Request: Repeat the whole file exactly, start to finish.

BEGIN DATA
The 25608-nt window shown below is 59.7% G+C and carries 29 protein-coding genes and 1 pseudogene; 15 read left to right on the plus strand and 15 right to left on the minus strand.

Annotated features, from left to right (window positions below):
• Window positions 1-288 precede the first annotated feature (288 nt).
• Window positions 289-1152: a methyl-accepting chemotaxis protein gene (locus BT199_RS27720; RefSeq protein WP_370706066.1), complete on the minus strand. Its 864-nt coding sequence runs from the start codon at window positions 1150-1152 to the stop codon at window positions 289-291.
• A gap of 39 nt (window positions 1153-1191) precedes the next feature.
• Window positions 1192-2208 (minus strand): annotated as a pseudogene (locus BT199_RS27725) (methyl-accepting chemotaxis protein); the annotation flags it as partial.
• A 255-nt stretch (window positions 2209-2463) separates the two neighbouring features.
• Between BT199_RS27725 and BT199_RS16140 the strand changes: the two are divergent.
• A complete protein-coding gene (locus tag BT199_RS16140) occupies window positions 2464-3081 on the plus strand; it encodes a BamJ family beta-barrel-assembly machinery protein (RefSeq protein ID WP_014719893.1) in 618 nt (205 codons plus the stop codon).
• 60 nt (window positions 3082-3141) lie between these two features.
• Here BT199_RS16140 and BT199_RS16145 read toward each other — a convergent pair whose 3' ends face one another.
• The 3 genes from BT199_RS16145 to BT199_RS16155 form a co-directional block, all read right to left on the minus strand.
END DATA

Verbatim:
The 25608-nt window shown below is 59.7% G+C and carries 29 protein-coding genes and 1 pseudogene; 15 read left to right on the plus strand and 15 right to left on the minus strand.

Annotated features, from left to right (window positions below):
• Window positions 1-288 precede the first annotated feature (288 nt).
• Window positions 289-1152: a methyl-accepting chemotaxis protein gene (locus BT199_RS27720; RefSeq protein WP_370706066.1), complete on the minus strand. Its 864-nt coding sequence runs from the start codon at window positions 1150-1152 to the stop codon at window positions 289-291.
• A gap of 39 nt (window positions 1153-1191) precedes the next feature.
• Window positions 1192-2208 (minus strand): annotated as a pseudogene (locus BT199_RS27725) (methyl-accepting chemotaxis protein); the annotation flags it as partial.
• A 255-nt stretch (window positions 2209-2463) separates the two neighbouring features.
• Between BT199_RS27725 and BT199_RS16140 the strand changes: the two are divergent.
• A complete protein-coding gene (locus tag BT199_RS16140) occupies window positions 2464-3081 on the plus strand; it encodes a BamJ family beta-barrel-assembly machinery protein (RefSeq protein ID WP_014719893.1) in 618 nt (205 codons plus the stop codon).
• 60 nt (window positions 3082-3141) lie between these two features.
• Here BT199_RS16140 and BT199_RS16145 read toward each other — a convergent pair whose 3' ends face one another.
• The 3 genes from BT199_RS16145 to BT199_RS16155 form a co-directional block, all read right to left on the minus strand.